Liked range & inefficiency

Diversity is the key to learning and creativity, and overall success in pretty well all fields of work. Successful professional networks allow for easy movement of individuals, porous departmental boundaries, and cross-disciplinary cooperation. It’s all about ‘range and inefficiency’.

Harold Jarche reflects on David Epstein’s book Range.
Liked Generalise, don’t specialise: why focusing too narrowly is bad for us (the Guardian)

Learning about the advantages of breadth and delayed specialisation has changed the way I see myself and the world. The research pertains to every stage of life, from the development of children in maths, music and sports, to students fresh out of college trying to find their way, to midcareer professionals in need of a change and would-be retirees looking for a new vocation after moving on from their previous one.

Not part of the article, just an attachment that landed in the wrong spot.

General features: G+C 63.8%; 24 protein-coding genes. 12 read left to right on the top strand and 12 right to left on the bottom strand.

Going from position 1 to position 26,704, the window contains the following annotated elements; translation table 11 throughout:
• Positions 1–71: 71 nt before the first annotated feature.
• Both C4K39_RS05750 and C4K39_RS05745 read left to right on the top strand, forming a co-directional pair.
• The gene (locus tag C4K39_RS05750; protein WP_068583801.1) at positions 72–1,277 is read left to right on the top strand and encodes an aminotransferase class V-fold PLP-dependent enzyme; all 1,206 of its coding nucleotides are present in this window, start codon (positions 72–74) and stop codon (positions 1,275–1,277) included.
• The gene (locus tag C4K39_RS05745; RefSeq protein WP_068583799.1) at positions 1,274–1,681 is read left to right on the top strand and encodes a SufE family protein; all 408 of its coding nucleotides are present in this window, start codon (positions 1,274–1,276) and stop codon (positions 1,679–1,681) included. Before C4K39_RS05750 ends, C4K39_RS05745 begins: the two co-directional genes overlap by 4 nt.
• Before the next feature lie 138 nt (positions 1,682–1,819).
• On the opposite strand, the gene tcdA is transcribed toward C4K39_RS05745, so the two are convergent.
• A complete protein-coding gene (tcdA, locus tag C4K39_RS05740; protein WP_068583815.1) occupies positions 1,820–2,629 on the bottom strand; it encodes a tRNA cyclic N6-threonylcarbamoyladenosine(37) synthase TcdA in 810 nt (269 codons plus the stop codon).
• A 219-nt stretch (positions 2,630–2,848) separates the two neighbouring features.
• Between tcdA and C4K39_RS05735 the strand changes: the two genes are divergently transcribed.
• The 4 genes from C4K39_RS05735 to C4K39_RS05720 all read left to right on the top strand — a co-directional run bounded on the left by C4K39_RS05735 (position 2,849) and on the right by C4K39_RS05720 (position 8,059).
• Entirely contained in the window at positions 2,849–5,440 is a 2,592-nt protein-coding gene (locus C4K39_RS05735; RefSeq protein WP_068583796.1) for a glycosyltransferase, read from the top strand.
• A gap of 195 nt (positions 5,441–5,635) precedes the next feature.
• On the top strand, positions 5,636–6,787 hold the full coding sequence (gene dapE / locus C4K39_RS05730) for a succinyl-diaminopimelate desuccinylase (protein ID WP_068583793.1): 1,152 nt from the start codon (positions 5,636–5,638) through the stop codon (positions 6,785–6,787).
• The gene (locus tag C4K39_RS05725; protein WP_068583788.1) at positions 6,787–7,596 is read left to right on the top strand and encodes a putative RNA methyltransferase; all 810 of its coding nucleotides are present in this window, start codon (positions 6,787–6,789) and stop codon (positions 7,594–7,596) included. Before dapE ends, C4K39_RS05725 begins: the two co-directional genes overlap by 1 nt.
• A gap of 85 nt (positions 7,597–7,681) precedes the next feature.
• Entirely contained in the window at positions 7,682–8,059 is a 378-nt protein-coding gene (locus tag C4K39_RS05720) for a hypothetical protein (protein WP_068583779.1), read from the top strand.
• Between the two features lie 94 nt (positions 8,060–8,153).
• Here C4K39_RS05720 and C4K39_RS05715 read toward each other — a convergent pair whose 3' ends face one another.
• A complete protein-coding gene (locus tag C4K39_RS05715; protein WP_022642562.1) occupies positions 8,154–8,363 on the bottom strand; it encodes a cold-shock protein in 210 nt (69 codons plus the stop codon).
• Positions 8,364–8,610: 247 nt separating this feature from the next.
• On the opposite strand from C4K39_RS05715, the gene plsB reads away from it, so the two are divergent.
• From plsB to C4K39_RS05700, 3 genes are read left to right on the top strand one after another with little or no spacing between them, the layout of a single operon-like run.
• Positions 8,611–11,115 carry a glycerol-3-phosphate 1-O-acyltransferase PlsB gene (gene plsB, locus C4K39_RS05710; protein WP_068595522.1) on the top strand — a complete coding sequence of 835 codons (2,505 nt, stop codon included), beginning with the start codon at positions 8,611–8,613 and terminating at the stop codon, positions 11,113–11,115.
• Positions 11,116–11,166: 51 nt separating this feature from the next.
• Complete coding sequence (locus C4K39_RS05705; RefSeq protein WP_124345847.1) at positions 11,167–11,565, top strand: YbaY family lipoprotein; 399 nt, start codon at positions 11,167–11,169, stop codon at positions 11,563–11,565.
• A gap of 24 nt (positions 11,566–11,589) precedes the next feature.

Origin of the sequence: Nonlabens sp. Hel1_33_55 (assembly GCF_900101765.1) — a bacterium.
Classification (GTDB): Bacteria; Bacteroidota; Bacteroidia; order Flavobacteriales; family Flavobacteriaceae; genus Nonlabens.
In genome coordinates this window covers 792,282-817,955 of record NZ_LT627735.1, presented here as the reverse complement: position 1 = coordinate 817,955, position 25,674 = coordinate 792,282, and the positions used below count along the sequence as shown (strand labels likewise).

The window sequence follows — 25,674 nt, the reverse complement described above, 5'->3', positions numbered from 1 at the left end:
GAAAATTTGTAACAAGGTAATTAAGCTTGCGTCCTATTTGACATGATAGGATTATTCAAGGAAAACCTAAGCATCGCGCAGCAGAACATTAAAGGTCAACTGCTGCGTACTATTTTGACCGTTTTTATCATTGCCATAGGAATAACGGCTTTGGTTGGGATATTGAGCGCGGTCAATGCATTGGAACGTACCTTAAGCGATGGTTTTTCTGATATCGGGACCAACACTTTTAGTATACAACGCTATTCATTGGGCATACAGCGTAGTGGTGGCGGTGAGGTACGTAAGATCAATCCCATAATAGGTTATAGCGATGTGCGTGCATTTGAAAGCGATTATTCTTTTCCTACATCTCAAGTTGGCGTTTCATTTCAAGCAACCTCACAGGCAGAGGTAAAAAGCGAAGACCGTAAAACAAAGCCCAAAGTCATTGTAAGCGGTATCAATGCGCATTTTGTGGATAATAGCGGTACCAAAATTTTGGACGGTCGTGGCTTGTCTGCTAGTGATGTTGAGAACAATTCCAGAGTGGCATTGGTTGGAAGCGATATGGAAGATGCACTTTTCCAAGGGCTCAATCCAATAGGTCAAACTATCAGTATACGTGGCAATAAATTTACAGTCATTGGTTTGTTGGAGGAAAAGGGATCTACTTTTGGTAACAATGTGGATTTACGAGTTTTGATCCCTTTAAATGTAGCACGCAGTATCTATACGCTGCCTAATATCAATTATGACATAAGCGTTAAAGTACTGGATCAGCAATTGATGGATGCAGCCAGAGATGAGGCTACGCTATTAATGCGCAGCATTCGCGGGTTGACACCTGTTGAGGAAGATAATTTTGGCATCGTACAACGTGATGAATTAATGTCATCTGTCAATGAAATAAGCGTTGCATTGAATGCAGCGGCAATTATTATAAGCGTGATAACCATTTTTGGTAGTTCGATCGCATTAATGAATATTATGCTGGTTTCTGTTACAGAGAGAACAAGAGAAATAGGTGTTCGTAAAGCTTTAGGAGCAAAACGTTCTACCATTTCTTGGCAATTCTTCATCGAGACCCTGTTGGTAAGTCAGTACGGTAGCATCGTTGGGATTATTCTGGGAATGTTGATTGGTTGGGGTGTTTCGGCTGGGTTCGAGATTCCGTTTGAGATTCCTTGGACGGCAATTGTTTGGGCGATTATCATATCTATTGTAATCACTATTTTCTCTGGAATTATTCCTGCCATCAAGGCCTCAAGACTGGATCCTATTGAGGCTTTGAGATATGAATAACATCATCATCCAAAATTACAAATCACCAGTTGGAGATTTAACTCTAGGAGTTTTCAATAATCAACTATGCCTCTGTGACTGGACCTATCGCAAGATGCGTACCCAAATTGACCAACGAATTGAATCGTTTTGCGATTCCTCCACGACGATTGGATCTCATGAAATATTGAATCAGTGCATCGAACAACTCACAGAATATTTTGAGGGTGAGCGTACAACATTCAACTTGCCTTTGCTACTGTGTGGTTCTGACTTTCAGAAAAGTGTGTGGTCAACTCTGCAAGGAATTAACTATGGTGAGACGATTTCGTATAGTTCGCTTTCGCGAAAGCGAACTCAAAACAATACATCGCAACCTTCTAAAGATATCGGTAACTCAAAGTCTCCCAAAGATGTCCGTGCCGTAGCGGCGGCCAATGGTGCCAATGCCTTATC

The challenge we all face is how to maintain the benefits of breadth, diverse experience, interdisciplinary thinking and delayed concentration in a world that increasingly incentivises or even demands hyperspecialisation. While it is true that there are areas that require individuals with Tiger’s precocity and clarity of purpose, as complexity increases – as technology spins the world into vaster webs of interconnected systems in which each individual only sees a small part – we also need more Rogers: people who start broad and embrace diverse experiences and perspectives while they progress. People with range.

Adapted from Range: How Generalists Triumph in a Specialised World by David Epstein, published by Macmillan